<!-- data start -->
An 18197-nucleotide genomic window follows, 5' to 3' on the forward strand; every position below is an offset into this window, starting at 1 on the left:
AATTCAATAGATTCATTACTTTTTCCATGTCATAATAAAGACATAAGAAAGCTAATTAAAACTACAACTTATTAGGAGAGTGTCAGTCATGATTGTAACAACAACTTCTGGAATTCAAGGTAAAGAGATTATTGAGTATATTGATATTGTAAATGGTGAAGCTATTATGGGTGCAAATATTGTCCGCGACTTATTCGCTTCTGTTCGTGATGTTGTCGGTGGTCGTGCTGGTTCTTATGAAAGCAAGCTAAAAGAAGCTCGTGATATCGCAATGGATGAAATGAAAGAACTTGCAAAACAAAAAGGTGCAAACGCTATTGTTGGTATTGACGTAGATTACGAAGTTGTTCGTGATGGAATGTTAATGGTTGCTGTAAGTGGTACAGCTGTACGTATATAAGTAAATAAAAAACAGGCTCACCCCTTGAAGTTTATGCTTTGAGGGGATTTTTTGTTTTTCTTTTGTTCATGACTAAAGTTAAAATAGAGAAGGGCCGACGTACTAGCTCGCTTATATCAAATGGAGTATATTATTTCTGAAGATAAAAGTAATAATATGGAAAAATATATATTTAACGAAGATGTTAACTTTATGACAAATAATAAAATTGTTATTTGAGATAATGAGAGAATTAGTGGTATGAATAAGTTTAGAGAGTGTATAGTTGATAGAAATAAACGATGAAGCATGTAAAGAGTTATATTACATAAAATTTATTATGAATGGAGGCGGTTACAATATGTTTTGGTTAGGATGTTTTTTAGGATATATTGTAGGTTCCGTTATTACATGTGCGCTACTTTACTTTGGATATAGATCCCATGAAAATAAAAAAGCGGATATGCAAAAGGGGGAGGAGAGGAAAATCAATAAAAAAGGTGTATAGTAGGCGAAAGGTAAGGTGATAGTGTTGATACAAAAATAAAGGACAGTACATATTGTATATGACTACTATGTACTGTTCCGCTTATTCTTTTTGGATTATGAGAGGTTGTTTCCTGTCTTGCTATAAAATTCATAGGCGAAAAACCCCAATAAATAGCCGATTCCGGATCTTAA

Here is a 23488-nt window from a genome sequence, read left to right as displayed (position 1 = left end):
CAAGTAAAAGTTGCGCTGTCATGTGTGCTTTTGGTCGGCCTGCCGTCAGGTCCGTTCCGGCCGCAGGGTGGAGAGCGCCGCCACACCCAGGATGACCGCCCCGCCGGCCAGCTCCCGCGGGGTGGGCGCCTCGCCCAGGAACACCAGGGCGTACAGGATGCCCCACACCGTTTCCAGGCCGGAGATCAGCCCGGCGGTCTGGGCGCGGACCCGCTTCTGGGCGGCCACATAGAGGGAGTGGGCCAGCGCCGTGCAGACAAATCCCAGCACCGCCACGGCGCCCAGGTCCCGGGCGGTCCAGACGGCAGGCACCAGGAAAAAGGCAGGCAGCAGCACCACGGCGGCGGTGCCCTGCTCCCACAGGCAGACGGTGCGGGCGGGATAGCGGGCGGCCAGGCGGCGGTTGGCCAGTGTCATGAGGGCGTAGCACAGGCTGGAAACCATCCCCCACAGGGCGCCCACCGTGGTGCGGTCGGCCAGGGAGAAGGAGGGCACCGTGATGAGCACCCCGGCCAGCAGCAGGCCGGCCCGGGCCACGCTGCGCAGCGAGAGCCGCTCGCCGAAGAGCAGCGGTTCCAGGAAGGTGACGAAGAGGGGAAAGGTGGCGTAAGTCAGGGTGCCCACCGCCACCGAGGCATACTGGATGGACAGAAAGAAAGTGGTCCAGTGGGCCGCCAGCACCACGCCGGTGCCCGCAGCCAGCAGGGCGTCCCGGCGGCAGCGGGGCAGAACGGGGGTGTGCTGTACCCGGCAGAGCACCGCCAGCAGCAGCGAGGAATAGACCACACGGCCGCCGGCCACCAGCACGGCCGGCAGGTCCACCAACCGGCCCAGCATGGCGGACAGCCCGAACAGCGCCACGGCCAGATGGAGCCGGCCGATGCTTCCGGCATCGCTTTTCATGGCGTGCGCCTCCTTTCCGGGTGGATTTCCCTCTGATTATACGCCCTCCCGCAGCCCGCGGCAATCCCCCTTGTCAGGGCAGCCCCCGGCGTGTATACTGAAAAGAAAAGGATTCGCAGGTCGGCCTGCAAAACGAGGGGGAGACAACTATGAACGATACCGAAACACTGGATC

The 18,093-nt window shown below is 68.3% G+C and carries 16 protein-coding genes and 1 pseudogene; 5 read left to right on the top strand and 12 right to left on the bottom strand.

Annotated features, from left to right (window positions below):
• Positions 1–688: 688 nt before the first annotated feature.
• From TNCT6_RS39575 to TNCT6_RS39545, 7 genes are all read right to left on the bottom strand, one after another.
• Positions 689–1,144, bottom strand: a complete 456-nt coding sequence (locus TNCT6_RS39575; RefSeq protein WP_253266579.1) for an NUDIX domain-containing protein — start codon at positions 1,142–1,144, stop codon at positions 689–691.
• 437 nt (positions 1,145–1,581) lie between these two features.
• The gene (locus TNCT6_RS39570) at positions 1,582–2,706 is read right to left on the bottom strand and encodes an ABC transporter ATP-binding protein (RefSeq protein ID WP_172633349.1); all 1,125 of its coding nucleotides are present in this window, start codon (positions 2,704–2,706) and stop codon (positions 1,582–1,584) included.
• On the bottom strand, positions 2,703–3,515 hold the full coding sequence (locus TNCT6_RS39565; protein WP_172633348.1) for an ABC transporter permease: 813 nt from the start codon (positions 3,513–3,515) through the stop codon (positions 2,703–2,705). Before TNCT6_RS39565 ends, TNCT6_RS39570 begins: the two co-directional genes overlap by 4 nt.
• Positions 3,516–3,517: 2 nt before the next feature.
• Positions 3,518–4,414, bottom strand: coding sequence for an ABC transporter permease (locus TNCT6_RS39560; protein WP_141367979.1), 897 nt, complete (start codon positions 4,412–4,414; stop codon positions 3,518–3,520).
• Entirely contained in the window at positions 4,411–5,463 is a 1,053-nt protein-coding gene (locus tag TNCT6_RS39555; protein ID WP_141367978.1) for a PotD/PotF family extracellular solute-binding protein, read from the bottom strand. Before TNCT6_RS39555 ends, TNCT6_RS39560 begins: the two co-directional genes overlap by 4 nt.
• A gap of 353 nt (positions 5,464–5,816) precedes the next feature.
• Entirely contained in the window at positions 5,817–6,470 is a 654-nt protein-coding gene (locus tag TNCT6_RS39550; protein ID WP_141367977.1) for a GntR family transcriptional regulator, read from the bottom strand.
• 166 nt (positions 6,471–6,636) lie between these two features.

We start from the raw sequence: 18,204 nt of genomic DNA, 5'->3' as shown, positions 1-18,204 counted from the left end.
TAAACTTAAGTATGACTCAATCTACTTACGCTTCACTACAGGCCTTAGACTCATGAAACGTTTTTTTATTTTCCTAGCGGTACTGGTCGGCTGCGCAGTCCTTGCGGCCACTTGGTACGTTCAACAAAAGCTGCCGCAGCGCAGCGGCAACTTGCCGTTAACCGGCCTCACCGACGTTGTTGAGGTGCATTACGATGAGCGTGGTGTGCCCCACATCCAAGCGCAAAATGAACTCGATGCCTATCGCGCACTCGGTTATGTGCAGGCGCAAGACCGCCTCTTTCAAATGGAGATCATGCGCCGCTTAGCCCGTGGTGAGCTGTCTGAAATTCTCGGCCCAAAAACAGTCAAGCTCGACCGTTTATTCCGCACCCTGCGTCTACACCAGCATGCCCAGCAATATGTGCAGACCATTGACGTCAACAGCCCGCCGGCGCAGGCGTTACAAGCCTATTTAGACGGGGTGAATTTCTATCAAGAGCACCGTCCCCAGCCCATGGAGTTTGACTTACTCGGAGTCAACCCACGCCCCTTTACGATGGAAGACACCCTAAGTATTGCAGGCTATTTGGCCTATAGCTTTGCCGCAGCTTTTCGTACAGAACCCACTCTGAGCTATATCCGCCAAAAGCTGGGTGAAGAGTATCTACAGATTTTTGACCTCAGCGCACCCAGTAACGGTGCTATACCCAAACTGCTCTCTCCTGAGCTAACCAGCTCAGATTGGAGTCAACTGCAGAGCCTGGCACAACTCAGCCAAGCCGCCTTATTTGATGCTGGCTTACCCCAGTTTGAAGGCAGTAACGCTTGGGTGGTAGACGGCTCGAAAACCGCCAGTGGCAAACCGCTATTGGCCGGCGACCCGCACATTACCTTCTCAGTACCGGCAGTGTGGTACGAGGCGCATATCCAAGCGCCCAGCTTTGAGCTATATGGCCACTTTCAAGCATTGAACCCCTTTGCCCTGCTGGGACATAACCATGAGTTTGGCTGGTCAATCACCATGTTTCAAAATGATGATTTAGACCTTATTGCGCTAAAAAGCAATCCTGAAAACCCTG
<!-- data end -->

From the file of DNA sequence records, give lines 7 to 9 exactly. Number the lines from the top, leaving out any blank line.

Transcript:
• Positions 1–688: 688 nt before the first annotated feature.
• From TNCT6_RS39575 to TNCT6_RS39545, 7 genes are all read right to left on the bottom strand, one after another.
• Positions 689–1,144, bottom strand: a complete 456-nt coding sequence (locus TNCT6_RS39575; RefSeq protein WP_253266579.1) for an NUDIX domain-containing protein — start codon at positions 1,142–1,144, stop codon at positions 689–691.